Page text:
In the present day, Martin listens to the story as it is told by the inhabitants of the Arfship, and, in this retelling, finally gains the closure he has never been able to find. When the story has drawn to a close, he performs a brief tribute to his father and to Ranguvar, then sets sail for his Abbey, never to return. In an epilogue, Abbess Germaine gives a brief update on the winter doings within the Abbey: Folgrim is now a Redwall resident; Trimp and Chugger are officially a part of Gonff’s family; Germaine has become close friends with Vurg and Beau, who – along with Dulam and Denno – were brought back to the Abbey to live out the rest of their days; and Martin returned from the trip with a woven tapestry depicting his grandfather (who was also named Martin), which will go on to become the centerpiece in the not-yet-woven Great Hall tapestry. With no battles left to fight and no more family-related mysteries to solve, Martin hides his sword on the newly raised Abbey weathervane before joining the rest of the Abbeydwellers as a creature of peace.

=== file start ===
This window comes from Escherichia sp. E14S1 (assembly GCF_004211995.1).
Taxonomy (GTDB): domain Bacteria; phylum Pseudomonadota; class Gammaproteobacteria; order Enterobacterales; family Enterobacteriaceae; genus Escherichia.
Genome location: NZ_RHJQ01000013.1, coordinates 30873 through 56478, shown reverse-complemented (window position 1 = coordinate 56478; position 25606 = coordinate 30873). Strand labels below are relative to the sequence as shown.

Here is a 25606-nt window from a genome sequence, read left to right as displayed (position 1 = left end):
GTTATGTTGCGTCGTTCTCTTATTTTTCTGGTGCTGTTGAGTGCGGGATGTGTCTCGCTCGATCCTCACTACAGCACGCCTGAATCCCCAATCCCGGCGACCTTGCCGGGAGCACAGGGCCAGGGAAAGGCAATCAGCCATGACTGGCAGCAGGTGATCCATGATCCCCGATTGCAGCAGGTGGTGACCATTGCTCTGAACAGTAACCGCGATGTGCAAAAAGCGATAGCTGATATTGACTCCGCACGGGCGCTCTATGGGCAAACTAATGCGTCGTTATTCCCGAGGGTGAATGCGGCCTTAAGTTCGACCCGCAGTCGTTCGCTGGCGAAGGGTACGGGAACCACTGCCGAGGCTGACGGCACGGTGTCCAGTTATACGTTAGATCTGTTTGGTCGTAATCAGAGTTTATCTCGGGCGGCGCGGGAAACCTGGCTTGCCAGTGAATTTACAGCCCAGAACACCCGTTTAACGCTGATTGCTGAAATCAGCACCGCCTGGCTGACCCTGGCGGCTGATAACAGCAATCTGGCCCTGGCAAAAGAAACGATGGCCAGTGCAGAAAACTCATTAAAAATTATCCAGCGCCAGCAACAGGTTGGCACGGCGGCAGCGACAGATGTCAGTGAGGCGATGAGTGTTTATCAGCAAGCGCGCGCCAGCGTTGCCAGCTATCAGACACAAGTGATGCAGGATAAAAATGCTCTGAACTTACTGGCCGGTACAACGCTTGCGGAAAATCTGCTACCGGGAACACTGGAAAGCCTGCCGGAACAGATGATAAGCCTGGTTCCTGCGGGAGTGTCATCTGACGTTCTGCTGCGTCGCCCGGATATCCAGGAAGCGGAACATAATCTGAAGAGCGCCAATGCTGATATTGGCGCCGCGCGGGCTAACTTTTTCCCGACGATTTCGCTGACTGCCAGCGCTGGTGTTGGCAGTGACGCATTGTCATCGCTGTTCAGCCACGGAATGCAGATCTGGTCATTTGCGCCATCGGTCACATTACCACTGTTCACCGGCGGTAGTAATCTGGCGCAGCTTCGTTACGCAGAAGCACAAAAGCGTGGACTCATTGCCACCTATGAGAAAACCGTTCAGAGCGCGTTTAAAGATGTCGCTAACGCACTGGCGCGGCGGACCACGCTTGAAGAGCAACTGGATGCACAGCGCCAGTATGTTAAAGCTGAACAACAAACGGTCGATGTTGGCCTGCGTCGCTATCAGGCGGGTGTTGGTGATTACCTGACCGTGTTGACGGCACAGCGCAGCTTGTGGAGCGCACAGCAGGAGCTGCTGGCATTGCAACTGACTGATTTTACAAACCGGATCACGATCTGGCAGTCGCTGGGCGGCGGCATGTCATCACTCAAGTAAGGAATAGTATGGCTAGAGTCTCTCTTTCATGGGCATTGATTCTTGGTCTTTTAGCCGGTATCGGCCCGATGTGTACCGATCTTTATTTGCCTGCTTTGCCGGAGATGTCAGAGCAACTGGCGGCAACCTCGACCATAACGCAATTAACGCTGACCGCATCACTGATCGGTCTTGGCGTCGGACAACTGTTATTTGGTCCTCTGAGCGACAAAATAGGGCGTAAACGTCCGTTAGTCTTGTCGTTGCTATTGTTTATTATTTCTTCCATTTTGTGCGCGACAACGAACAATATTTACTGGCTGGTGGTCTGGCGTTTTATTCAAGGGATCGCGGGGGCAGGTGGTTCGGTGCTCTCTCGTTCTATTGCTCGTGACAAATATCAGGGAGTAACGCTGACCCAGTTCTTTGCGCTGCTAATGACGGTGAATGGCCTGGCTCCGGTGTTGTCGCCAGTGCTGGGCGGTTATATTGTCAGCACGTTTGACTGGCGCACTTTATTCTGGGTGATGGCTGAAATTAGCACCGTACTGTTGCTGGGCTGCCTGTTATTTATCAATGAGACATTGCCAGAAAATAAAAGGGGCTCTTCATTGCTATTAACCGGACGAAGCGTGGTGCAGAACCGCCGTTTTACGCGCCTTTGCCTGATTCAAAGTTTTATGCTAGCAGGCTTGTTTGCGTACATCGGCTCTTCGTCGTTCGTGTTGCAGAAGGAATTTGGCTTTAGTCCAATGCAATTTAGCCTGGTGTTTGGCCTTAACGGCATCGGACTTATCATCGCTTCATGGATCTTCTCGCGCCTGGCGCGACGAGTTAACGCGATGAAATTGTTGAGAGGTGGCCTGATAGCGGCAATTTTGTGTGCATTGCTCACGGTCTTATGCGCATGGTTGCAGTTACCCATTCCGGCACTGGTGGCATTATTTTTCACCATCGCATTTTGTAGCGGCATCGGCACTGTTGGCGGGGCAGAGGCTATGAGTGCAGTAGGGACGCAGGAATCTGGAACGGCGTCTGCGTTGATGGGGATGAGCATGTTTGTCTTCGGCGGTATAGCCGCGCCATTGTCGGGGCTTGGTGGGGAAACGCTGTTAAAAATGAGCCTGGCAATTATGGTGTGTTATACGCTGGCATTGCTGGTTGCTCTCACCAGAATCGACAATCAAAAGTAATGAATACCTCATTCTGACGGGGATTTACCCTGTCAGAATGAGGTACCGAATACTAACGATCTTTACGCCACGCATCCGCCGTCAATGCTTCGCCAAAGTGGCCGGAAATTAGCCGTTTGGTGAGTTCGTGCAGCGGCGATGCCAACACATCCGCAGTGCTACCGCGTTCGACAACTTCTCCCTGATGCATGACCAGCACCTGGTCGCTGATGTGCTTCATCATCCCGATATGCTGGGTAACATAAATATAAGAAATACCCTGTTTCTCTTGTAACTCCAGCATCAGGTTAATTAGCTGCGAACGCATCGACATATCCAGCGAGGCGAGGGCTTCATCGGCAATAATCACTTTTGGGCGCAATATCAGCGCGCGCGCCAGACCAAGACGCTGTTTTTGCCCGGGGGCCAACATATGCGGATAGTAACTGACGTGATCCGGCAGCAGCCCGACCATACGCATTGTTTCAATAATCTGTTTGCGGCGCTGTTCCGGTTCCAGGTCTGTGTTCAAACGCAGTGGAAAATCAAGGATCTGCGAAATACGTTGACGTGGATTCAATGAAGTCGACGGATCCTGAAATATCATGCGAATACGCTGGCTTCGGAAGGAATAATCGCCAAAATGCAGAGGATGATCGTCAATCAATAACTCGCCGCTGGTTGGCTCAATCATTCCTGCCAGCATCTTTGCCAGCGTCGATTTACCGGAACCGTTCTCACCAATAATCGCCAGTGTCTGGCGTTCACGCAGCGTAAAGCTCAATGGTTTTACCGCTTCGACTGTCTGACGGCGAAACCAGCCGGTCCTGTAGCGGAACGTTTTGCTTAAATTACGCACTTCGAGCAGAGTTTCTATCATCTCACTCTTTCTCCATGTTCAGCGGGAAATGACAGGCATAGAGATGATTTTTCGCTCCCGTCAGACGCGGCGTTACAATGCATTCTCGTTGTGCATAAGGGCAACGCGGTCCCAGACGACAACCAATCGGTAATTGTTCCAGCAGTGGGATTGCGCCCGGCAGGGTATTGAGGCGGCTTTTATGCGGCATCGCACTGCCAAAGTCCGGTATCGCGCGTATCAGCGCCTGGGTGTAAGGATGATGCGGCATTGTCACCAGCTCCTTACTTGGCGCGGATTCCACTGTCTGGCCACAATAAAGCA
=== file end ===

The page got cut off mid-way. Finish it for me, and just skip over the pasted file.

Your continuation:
This is – surprise, surprise – one of my favorite Redwall books. (Aren’t they all?) As ever, Jacques remains a skillful storyteller, at least as far as Luke’s section goes, though the tone of Martin’s story does somewhat undermine the bittersweetness of the end. I forgive my cousin for saying the first and third sections were dumb. I even kind of agree with her. This is a fine example of my one grievance with Martin the Warrior, magnified by quite a lot because everyone is gratingly obsessed with Trimp’s beauty and I have no idea why. This book is giving me the impression that Trimp is, like, supermodel-level according to hedgehog standards of beauty. Trimp as a character is perfectly fine, if a bit bland. She’s not the most memorable Redwall character, but I don’t have any beef with her. But do we really have to be told how pretty she is every other sentence? While we’re at it, does Chugger really have to talk in such an exaggerated baby dialect? I hate to admit it, but sections one and three are a borderline cringey blend of adventure, comical mishaps, and friendship, which – though I do enjoy such things – in this case are so heavy-handed as to be almost satirical. (But also, like, I love them? It’s complicated.)